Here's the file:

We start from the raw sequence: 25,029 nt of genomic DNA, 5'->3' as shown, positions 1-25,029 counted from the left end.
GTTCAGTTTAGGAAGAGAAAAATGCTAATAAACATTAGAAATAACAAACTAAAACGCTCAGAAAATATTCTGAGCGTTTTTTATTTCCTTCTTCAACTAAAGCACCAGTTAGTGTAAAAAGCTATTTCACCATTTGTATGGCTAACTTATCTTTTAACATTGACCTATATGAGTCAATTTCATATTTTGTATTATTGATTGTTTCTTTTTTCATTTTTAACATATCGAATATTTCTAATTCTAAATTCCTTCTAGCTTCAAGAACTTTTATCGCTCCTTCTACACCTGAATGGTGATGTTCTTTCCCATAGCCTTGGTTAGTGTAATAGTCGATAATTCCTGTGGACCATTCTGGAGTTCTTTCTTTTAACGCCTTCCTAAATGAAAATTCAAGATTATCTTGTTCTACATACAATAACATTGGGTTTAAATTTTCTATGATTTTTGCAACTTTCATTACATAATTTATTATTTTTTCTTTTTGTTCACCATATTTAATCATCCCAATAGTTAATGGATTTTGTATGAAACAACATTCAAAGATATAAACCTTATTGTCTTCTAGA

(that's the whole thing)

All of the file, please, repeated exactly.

We start from the raw sequence: 25,029 nt of genomic DNA, 5'->3' as shown, positions 1-25,029 counted from the left end.
GTTCAGTTTAGGAAGAGAAAAATGCTAATAAACATTAGAAATAACAAACTAAAACGCTCAGAAAATATTCTGAGCGTTTTTTATTTCCTTCTTCAACTAAAGCACCAGTTAGTGTAAAAAGCTATTTCACCATTTGTATGGCTAACTTATCTTTTAACATTGACCTATATGAGTCAATTTCATATTTTGTATTATTGATTGTTTCTTTTTTCATTTTTAACATATCGAATATTTCTAATTCTAAATTCCTTCTAGCTTCAAGAACTTTTATCGCTCCTTCTACACCTGAATGGTGATGTTCTTTCCCATAGCCTTGGTTAGTGTAATAGTCGATAATTCCTGTGGACCATTCTGGAGTTCTTTCTTTTAACGCCTTCCTAAATGAAAATTCAAGATTATCTTGTTCTACATACAATAACATTGGGTTTAAATTTTCTATGATTTTTGCAACTTTCATTACATAATTTATTATTTTTTCTTTTTGTTCACCATATTTAATCATCCCAATAGTTAATGGATTTTGTATGAAACAACATTCAAAGATATAAACCTTATTGTCTTCTAGA